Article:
The floorboards release a robust creaking sound with each step — and in the air lingers the faint scent of finished wood.
But the 3,500 square feet weren’t enough for Wright, the original owner. He moved down the road to a larger home about 10 years later to compete with his neighbors, who were building even larger houses, Dave LaPlante said.
The place was home to a series of other families between Wright and the LaPlantes, including a man who ran a leather business and a couple of University of Toledo professors. At one point during the house’s history, a 14-year-old maid lived in the servants’ quarters, Lynn LaPlante said.
Another house open for festival tours is Joe Minnich’s fixer-upper — a looming yellow brick house sprawling within view of the Toledo Museum of Art on Scottwood Avenue. The exterior appears as though it could guard royalty, with its majestic columns flanking the terrazzo tile porch, ornate roof brackets and carved medallions adorning the house’s brick façade that faces the street.
The interior tells the story of evolving architectural tastes. The house was built for a German brewer, Hermann Dick, in 1892 but the Blevens family bought the place in 1916. Whereas much of the wood lining the living room, the dining room and the upstairs bedroom originally bore a dark finish, the new family painted everything white.
They took out a first-story bay window and replaced it with an overhanging solarium off of the side of the house. They swapped the traditional metal doorknobs with glass ones — symbolizing the evolution of Toledo as the “Glass City” between the 1890s and the 1910s.
In the 1960s, the structure became home to the International Institute.
But many of the household accessories date back more than 100 years — from the chandelier hanging over the living room to the soap dish in the bathroom. Minnich is trying to bring the place back to what it was in the 1890s, so he has stripped most of the white finish from the wood.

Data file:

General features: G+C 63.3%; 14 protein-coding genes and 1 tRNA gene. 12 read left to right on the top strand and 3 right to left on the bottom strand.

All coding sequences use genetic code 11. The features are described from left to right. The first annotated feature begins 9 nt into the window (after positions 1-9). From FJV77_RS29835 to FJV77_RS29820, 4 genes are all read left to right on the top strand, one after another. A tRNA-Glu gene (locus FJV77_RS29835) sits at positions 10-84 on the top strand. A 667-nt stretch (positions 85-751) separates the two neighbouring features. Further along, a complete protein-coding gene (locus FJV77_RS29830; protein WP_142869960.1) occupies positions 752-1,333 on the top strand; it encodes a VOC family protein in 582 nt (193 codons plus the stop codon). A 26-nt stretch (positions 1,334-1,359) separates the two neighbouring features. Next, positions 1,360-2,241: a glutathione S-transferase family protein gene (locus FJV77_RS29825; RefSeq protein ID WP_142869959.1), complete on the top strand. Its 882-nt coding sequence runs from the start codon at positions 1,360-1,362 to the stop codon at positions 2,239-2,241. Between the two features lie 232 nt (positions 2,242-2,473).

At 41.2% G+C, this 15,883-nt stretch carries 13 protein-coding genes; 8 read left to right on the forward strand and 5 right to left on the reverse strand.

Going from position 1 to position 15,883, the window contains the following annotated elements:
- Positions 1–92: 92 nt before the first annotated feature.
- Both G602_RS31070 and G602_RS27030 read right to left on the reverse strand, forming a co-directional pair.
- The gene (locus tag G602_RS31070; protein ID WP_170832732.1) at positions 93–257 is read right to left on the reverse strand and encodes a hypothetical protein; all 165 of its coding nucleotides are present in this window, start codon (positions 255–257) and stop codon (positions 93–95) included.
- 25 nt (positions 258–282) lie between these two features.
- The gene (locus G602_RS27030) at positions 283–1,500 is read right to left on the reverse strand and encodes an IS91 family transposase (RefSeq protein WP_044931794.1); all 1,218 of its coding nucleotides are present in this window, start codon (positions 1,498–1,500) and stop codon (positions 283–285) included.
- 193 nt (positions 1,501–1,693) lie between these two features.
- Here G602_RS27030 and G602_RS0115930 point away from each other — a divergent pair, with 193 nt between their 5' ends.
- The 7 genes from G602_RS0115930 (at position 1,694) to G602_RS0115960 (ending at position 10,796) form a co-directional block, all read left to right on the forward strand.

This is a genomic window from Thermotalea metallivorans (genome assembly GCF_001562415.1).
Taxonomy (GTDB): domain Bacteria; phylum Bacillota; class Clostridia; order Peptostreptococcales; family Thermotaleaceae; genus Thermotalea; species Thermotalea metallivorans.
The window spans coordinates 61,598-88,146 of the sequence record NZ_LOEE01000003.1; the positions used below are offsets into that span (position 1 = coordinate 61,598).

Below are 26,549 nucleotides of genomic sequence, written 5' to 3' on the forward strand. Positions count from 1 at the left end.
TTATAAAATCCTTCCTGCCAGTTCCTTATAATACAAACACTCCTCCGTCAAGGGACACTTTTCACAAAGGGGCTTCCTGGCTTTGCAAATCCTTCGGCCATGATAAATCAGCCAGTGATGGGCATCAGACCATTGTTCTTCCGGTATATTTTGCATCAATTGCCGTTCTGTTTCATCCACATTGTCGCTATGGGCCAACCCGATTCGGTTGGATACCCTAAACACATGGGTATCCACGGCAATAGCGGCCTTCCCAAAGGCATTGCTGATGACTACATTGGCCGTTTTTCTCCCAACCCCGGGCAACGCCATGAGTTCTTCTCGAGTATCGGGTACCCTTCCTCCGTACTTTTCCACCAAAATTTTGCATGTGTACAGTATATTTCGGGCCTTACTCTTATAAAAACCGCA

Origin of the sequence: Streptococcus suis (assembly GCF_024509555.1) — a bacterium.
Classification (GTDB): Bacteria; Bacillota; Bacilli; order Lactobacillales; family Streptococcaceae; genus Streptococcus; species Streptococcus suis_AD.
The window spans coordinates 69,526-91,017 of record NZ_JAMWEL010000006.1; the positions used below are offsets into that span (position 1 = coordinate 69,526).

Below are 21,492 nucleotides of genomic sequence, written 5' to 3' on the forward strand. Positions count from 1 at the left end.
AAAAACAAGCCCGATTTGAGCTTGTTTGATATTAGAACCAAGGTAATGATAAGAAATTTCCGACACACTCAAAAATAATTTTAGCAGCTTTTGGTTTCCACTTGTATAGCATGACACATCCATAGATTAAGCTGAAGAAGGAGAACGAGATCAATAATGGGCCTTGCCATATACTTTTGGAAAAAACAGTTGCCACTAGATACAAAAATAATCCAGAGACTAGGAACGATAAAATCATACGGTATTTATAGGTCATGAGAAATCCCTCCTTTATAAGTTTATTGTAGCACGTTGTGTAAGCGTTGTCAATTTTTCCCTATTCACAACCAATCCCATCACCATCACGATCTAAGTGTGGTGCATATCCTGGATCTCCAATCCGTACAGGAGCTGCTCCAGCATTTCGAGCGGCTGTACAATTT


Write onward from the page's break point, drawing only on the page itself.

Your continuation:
He has found that only the finest materials went into making most of the house. The original crew used bird’s eye mahogany — one of the finest, most dense types of high-quality wood — to line the second story rooms.
The white tile covering the bathroom walls? It is detailed with a gold leaf design.
If you stand in the middle of the second story landing, you can see out windows on all four sides of the house. There are also at least three full-length mirrors within view.
But the extravagancy is not true of the entire house. The original owners went to great lengths to ensure that the servants knew their place. Although it is easier to make a door out of one type of wood, the doors separating the servants’ quarters and the family dwelling are made of two bound together. The sides facing the servants’ quarters are made of a utilitarian pinewood. The sides facing the rest of the house are fine mahogany.
The histories of these homes are just a few components of the Old West End Festival — but history is at the crux of the entire weekend.
“A lot of what Toledoans can take away from this is to become more aware and connected to the history,” Moffett said. “Many of us are not in touch with the history of Toledo and I think the parade and the festival can connect us.” O
What to do at the OWE Festival
10 a.m. to 5 p.m., Saturday and Sunday, at the Toledo Museum of Art Glass Pavilion
10 a.m. to 5 p.m., Saturday and Sunday. $12 per person for all homes or $4 for single house tour. Children 12 and younger free.
10 a.m. to 5 p.m., Saturday and Sunday, on Woodruff and Parkwood avenues
Antique & Classic Car Show
9 a.m. to 3 p.m., Saturday only, at Toledo Spain Park at the corner of Collingwood Boulevard and Monroe Street
Starts 10 a.m. Saturday on Robinwood Avenue and ends on Collingwood and Woodruff avenues
Old West End/Toledo Symphony
Stampede 5K run/walk
9 a.m. Sunday, start and finish located at Jefferson Avenue near Monroe Street
10 a.m. to 5 p.m. Saturday, and 11 a.m. to 4 p.m. Sunday on Woodruff Avenue
Noon to 10 p.m. Saturday and noon to 6 p.m. Sunday at the corner of Delaware and Robinwood avenues
Saturday, June 2
- Noon to 1 p.m. Aegele, Middle Eastern Dancers
- 1-2 p.m. The Gray Devils
- 2:15-3:15 p.m. Hemline Theory
- 3:30-4:30 p.m. Backwoods Revival
- 4:45-6 p.m. Tom Drummonds
Sunday, June 3
- Noon to 1 p.m. Toledo School for the Arts
- 1-2 p.m. Stranger Danger
- 2:15-3:15 p.m. Laura Lawrence and Leslie Lane
- 3:30-4:30 p.m. Bad Wolf
- 4:45-6 p.m. Refuge
Saturday, June 2
- Noon Blowing Grains
- 1 p.m. Clark Brooks & Tim Tiederman
- 2 p.m. JW Carlson
- 3 p.m. People Being Human
- 4 p.m. Joey & The Traitors
- 5 p.m. Elevated Thinkin’
- 6 p.m. GOLD
- 7 p.m. Jack & The Bear
- 8 p.m. Fairly Handsome Band
- 9 p.m. Mighthaveben
Sunday, June 3
- Noon Rachel Richardson
- 1 p.m. Community Drum Circle
- 3 p.m. Old State Line
- 4 p.m. Black Book Theory
- 5 p.m. Nate Mattimoe
- 6 p.m. Chavar Dontae
Tags: Old West End